Eleven of the 12 patients came to the hospital with a headache that began six or more days after vaccination and the other patient came to the hospital with back pain and later developed a headache. Most of these headaches were described as “severe and persistent.”

Headaches are common shortly after vaccination but usually start and resolve within two days.

Seven patients had at least one risk factor for CVST, including obesity (6), hypothyroidism (1) and combined oral contraceptives (1) but none of the patients had the most common CVST risk factors such as pregnancy, 12 weeks postpartum, prior thrombosis, or a family history of clotting disorders.

All 12 patients were hospitalized, 10 in the intensive care unit (ICU). By April 21, three patients had died, three continued ICU care, two had non-ICU hospitalization and four were discharged home.

“We found there were a lot of similarities between these patients, specifically they were all females within the same general age group and most of them had some similarities between the laboratory testing that had been done and as a part of their clinical evaluations,” Wheeler said.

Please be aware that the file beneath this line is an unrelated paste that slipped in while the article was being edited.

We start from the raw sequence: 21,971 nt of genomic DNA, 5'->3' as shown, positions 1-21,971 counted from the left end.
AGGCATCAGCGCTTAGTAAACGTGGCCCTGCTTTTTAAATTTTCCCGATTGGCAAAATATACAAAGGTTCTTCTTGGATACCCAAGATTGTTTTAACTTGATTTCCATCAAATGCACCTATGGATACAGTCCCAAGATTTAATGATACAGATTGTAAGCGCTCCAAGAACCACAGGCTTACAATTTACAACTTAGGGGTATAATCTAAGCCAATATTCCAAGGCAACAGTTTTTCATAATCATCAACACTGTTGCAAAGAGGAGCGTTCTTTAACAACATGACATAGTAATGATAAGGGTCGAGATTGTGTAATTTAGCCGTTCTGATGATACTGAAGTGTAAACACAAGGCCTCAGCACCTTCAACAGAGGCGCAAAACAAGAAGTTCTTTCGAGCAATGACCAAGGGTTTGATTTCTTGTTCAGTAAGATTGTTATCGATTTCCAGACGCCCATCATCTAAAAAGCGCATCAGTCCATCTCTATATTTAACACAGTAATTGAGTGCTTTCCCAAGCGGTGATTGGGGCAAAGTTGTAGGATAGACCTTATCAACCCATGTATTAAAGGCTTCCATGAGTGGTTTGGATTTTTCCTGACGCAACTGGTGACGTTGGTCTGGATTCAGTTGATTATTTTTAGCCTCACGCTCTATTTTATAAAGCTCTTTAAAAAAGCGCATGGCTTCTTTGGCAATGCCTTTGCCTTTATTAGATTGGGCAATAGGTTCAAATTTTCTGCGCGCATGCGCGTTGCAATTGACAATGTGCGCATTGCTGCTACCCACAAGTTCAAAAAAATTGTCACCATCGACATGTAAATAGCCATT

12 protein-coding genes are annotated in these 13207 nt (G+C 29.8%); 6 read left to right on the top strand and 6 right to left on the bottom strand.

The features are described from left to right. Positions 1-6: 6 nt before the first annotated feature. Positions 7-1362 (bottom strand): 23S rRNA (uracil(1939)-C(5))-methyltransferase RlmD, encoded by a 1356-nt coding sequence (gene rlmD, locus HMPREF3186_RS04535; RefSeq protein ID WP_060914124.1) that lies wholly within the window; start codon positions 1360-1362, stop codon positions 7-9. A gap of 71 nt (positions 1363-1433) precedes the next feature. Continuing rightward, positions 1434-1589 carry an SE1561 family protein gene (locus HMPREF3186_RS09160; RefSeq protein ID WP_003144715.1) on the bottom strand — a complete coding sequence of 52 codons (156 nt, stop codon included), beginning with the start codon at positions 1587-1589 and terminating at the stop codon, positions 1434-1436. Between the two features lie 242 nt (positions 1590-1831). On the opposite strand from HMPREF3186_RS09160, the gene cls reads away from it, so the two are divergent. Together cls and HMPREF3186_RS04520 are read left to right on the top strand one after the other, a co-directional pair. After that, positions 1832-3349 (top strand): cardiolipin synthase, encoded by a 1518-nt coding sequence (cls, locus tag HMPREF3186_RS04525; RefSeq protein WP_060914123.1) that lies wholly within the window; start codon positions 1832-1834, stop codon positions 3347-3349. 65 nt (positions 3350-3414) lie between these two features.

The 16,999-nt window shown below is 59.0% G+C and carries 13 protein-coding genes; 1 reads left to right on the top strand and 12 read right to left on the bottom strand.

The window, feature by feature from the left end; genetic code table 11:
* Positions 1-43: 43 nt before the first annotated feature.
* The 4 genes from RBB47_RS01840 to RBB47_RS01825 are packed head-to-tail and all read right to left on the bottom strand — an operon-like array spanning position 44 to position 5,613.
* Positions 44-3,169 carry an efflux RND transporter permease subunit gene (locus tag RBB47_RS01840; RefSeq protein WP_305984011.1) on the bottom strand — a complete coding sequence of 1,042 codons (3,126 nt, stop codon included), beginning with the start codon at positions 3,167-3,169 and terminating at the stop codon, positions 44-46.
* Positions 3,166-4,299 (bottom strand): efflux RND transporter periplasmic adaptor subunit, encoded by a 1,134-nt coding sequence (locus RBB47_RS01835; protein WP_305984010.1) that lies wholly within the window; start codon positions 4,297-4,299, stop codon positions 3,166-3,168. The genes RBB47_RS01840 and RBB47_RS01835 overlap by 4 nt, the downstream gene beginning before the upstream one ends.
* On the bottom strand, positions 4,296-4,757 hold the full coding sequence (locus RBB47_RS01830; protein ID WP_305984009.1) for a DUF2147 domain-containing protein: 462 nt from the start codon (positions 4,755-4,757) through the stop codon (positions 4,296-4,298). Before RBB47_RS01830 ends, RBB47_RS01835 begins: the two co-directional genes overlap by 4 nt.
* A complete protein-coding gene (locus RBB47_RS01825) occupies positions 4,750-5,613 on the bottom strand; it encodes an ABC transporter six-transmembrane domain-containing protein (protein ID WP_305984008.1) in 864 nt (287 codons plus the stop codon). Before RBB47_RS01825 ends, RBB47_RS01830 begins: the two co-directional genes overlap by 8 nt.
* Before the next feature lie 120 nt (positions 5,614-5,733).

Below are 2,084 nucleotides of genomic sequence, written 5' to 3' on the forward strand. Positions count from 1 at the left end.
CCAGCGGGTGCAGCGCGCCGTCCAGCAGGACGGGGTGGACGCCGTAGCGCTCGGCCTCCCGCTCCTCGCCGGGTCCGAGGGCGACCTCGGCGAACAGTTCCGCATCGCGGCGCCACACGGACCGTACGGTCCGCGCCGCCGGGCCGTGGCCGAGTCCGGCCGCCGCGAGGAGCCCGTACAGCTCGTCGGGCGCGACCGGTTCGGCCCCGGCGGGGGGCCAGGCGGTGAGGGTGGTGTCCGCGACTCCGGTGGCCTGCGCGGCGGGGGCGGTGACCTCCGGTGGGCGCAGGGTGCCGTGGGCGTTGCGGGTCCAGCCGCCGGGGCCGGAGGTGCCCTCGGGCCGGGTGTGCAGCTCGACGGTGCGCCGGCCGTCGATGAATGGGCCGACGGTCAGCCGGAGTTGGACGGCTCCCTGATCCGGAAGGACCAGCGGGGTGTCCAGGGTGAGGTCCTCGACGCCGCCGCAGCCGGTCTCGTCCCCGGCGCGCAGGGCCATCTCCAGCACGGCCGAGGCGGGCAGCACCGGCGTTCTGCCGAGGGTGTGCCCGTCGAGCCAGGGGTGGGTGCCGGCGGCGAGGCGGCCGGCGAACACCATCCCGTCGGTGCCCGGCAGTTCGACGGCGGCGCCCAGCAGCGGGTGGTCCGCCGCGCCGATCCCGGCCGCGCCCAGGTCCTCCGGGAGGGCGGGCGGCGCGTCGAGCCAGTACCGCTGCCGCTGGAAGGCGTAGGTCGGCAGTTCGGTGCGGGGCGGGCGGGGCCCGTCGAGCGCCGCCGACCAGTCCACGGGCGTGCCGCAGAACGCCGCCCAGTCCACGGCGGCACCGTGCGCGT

“I think this surveillance can be used in many ways,” she added. “Right now, it is being used to help us understand these presentations. It’s new. It is not something that we have seen before in this clinical context and so, with every patient, there comes learning for the clinicians who are taking care of those patients and also for the group at the CDC who is looking at all of the patients together.”

Wheeler is a hematology advisor to the CDC’s Clinical Immunization Safety Assessment (CISA) group.

“The CISA network is so lucky to have the expertise of Dr. Wheeler to rapidly evaluate these adverse events,” said Kathryn Edwards, MD, scientific director of the Vanderbilt Vaccine Research Program and professor of Pediatrics in the Division of Infectious Diseases at Vanderbilt University School of Medicine.

“Her expertise from the coagulation work here at Vanderbilt laboratory has led the CDC efforts to define what is needed in these evaluations. She has been available day and night to address questions from providers dealing with these patients,” Edwards said.

Reviewers noted that healthcare providers should be alert to symptoms of TTS in patients who received J&J/Janssen vaccination, including delayed onset of severe, persistent headache or persistent abdominal pain, shortness of breath, chest pain, leg swelling and bruising.

“Most of these patients came in with symptoms of headache, although some patients came in with pain in other areas,” Wheeler said. “But predominantly headache.”

“Where we go from here is we continue learning. Right now, there is an association between the J&J/Janssen vaccine and a series of symptoms, but what we don’t have is a clear causal relationship between these two things and that is something that scientists are working on.”

This work was supported by the CDC’s CISA Project contracts 200-2012-53664 to Johns Hopkins University and 200-2012-50430 to VUMC.